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Metabolism: clinical and experimental

The lack of long-range negative correlations in glucose dynamics is associated with worse glucose control in patients with diabetes mellitus.


PMID 22304838

Abstract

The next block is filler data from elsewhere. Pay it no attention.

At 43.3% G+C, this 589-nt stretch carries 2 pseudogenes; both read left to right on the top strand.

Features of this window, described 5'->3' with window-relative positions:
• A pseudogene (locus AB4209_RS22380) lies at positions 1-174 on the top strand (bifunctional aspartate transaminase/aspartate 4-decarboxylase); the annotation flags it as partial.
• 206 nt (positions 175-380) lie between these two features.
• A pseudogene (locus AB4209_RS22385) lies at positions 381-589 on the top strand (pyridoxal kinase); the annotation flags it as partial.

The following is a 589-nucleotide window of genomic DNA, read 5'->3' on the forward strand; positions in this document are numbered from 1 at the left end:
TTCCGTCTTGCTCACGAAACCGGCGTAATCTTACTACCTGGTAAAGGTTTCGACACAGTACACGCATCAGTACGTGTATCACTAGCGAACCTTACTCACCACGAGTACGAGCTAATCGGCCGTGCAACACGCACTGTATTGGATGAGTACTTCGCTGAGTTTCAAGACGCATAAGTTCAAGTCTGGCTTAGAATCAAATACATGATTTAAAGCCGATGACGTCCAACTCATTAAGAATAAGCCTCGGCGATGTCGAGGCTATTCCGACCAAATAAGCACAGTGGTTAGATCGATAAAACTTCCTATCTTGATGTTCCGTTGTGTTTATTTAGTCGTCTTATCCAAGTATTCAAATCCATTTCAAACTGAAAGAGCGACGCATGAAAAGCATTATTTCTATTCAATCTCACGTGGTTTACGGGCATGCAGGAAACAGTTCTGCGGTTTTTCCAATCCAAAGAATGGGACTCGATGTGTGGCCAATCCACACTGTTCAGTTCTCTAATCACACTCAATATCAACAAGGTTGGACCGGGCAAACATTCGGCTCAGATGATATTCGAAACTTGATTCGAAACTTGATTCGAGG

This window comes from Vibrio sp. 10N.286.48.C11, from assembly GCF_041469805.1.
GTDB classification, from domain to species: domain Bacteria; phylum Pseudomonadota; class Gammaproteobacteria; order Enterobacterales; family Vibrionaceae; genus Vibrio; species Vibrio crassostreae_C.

Glucose dynamics measured in ambulatory settings are fluid in nature and exhibit substantial complexity. We recently showed that a long-range negative correlation of glucose dynamics, which is considered to reflect blood glucose controllability over a substantial period, is absent in patients with diabetes mellitus. This was demonstrated using detrended fluctuation analysis (DFA), a modified random-walk analysis method for the detection of long-range correlations. In the present study, we further assessed the relationships between the established clinical indices of glycemic or insulinogenic control of hemoglobin A(1c) (HbA(1c)), glycated albumin (GA), 1,5-anhydroglucitol, and urine C-peptide immunoreactivity and the recently proposed DFA-based indices obtained from continuous glucose monitoring in 104 Japanese diabetic patients. Significant correlations between the following parameters were observed: (1) HbA(1c) and the long-range scaling exponent α(2) (r = 0.236, P < .05), (2) GA and α(2) (r = 0.254, P < .05), (3) GA and the short-range scaling exponent α(1) (r = 0.233, P < .05), and (4) urine C-peptide immunoreactivity and the mean glucose fluctuations (r = -0.294, P < .01). Therefore, we concluded that increases in the long-range DFA scaling exponent, which are indicative of the lack of a long-range negative correlation in glucose dynamics, reflected abnormalities in average glycemic control as clinically determined using HbA(1c) and GA parameters.

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